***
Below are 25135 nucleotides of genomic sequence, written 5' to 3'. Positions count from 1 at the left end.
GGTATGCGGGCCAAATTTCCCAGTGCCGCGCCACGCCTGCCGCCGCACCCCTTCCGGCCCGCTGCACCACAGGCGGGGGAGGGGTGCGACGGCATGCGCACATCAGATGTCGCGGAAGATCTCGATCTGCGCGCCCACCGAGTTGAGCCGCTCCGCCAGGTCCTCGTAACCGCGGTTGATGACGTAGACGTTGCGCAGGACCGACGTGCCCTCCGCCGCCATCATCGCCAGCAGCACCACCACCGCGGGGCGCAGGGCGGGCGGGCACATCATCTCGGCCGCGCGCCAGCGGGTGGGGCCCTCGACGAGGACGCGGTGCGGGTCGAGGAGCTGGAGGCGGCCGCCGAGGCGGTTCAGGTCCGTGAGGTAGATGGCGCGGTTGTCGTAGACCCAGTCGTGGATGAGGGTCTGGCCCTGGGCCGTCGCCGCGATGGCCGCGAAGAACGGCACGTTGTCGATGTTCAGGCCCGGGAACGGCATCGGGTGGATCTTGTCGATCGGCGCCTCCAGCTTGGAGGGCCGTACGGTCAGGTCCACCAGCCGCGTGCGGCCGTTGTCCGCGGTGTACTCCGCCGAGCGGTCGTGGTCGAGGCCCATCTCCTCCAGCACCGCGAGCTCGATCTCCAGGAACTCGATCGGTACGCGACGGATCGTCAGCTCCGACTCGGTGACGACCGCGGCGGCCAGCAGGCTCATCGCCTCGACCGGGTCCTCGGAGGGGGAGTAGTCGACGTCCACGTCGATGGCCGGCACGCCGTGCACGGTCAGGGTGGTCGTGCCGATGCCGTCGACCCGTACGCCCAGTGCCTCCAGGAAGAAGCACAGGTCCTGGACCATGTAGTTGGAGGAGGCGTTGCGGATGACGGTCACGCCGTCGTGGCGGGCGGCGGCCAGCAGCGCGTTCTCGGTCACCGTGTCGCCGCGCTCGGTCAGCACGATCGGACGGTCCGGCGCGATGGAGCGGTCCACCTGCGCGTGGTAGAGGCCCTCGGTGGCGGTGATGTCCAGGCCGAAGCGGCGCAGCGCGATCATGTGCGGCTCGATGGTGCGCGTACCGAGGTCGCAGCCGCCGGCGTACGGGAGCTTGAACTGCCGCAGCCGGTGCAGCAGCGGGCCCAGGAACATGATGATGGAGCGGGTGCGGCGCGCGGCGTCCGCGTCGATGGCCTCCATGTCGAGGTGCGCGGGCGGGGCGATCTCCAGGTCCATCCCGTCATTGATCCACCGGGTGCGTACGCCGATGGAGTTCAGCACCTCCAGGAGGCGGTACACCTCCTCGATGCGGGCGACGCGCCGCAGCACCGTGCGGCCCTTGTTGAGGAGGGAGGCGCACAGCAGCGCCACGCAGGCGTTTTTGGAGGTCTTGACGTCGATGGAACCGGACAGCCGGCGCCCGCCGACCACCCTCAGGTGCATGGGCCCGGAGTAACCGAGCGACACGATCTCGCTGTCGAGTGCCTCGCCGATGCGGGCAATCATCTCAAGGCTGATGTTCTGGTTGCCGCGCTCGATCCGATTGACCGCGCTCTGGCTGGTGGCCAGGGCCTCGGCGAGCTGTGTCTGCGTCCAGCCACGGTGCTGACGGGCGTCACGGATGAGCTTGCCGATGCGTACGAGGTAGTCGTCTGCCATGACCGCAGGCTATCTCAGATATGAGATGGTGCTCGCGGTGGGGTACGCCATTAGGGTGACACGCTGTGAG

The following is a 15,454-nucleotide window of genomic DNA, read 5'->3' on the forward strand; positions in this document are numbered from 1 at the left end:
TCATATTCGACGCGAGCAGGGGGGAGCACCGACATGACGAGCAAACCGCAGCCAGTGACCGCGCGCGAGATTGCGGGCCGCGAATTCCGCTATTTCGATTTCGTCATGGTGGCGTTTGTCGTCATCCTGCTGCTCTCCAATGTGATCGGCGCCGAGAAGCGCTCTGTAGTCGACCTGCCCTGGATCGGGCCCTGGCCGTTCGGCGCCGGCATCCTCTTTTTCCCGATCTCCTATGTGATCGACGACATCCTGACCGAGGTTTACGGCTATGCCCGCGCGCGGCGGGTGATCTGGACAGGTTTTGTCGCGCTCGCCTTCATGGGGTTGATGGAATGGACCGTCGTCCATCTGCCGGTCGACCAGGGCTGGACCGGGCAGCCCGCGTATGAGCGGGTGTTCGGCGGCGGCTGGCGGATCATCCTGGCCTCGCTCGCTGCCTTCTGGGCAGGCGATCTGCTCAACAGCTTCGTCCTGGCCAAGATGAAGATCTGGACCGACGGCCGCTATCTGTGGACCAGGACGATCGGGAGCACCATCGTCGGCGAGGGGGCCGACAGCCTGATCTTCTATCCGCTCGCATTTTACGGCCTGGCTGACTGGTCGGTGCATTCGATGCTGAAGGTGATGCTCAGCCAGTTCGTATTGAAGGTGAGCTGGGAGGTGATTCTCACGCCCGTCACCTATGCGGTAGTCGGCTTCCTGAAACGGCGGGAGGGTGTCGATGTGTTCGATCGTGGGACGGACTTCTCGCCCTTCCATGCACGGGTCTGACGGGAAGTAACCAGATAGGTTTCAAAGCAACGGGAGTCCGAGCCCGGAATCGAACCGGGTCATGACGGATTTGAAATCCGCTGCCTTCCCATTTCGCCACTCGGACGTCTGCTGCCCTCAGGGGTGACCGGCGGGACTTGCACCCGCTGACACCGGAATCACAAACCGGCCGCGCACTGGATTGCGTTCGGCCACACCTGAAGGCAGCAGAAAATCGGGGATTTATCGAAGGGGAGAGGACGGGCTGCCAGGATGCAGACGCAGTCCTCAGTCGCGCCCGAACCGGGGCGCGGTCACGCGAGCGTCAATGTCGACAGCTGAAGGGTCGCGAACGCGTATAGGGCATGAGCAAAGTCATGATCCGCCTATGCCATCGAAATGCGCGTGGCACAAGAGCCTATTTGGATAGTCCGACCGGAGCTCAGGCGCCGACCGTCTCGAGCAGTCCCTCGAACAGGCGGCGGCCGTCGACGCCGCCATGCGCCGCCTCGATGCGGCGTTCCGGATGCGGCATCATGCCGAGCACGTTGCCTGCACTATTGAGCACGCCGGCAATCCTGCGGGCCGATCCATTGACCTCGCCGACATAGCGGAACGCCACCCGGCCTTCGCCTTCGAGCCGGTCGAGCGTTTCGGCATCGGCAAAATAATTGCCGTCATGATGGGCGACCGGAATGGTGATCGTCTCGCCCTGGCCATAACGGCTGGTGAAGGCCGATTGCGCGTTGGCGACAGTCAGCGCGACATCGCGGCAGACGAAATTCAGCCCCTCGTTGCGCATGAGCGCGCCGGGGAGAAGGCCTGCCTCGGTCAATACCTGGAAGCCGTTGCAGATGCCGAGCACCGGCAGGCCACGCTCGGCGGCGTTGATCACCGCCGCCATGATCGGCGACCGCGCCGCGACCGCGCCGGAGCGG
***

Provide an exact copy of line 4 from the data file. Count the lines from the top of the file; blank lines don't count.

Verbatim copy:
TCATATTCGACGCGAGCAGGGGGGAGCACCGACATGACGAGCAAACCGCAGCCAGTGACCGCGCGCGAGATTGCGGGCCGCGAATTCCGCTATTTCGATTTCGTCATGGTGGCGTTTGTCGTCATCCTGCTGCTCTCCAATGTGATCGGCGCCGAGAAGCGCTCTGTAGTCGACCTGCCCTGGATCGGGCCCTGGCCGTTCGGCGCCGGCATCCTCTTTTTCCCGATCTCCTATGTGATCGACGACATCCTGACCGAGGTTTACGGCTATGCCCGCGCGCGGCGGGTGATCTGGACAGGTTTTGTCGCGCTCGCCTTCATGGGGTTGATGGAATGGACCGTCGTCCATCTGCCGGTCGACCAGGGCTGGACCGGGCAGCCCGCGTATGAGCGGGTGTTCGGCGGCGGCTGGCGGATCATCCTGGCCTCGCTCGCTGCCTTCTGGGCAGGCGATCTGCTCAACAGCTTCGTCCTGGCCAAGATGAAGATCTGGACCGACGGCCGCTATCTGTGGACCAGGACGATCGGGAGCACCATCGTCGGCGAGGGGGCCGACAGCCTGATCTTCTATCCGCTCGCATTTTACGGCCTGGCTGACTGGTCGGTGCATTCGATGCTGAAGGTGATGCTCAGCCAGTTCGTATTGAAGGTGAGCTGGGAGGTGATTCTCACGCCCGTCACCTATGCGGTAGTCGGCTTCCTGAAACGGCGGGAGGGTGTCGATGTGTTCGATCGTGGGACGGACTTCTCGCCCTTCCATGCACGGGTCTGACGGGAAGTAACCAGATAGGTTTCAAAGCAACGGGAGTCCGAGCCCGGAATCGAACCGGGTCATGACGGATTTGAAATCCGCTGCCTTCCCATTTCGCCACTCGGACGTCTGCTGCCCTCAGGGGTGACCGGCGGGACTTGCACCCGCTGACACCGGAATCACAAACCGGCCGCGCACTGGATTGCGTTCGGCCACACCTGAAGGCAGCAGAAAATCGGGGATTTATCGAAGGGGAGAGGACGGGCTGCCAGGATGCAGACGCAGTCCTCAGTCGCGCCCGAACCGGGGCGCGGTCACGCGAGCGTCAATGTCGACAGCTGAAGGGTCGCGAACGCGTATAGGGCATGAGCAAAGTCATGATCCGCCTATGCCATCGAAATGCGCGTGGCACAAGAGCCTATTTGGATAGTCCGACCGGAGCTCAGGCGCCGACCGTCTCGAGCAGTCCCTCGAACAGGCGGCGGCCGTCGACGCCGCCATGCGCCGCCTCGATGCGGCGTTCCGGATGCGGCATCATGCCGAGCACGTTGCCTGCACTATTGAGCACGCCGGCAATCCTGCGGGCCGATCCATTGACCTCGCCGACATAGCGGAACGCCACCCGGCCTTCGCCTTCGAGCCGGTCGAGCGTTTCGGCATCGGCAAAATAATTGCCGTCATGATGGGCGACCGGAATGGTGATCGTCTCGCCCTGGCCATAACGGCTGGTGAAGGCCGATTGCGCGTTGGCGACAGTCAGCGCGACATCGCGGCAGACGAAATTCAGCCCCTCGTTGCGCATGAGCGCGCCGGGGAGAAGGCCTGCCTCGGTCAATACCTGGAAGCCGTTGCAGATGCCGAGCACCGGCAGGCCACGCTCGGCGGCGTTGATCACCGCCGCCATGATCGGCGACCGCGCCGCGACCGCGCCGGAGCGG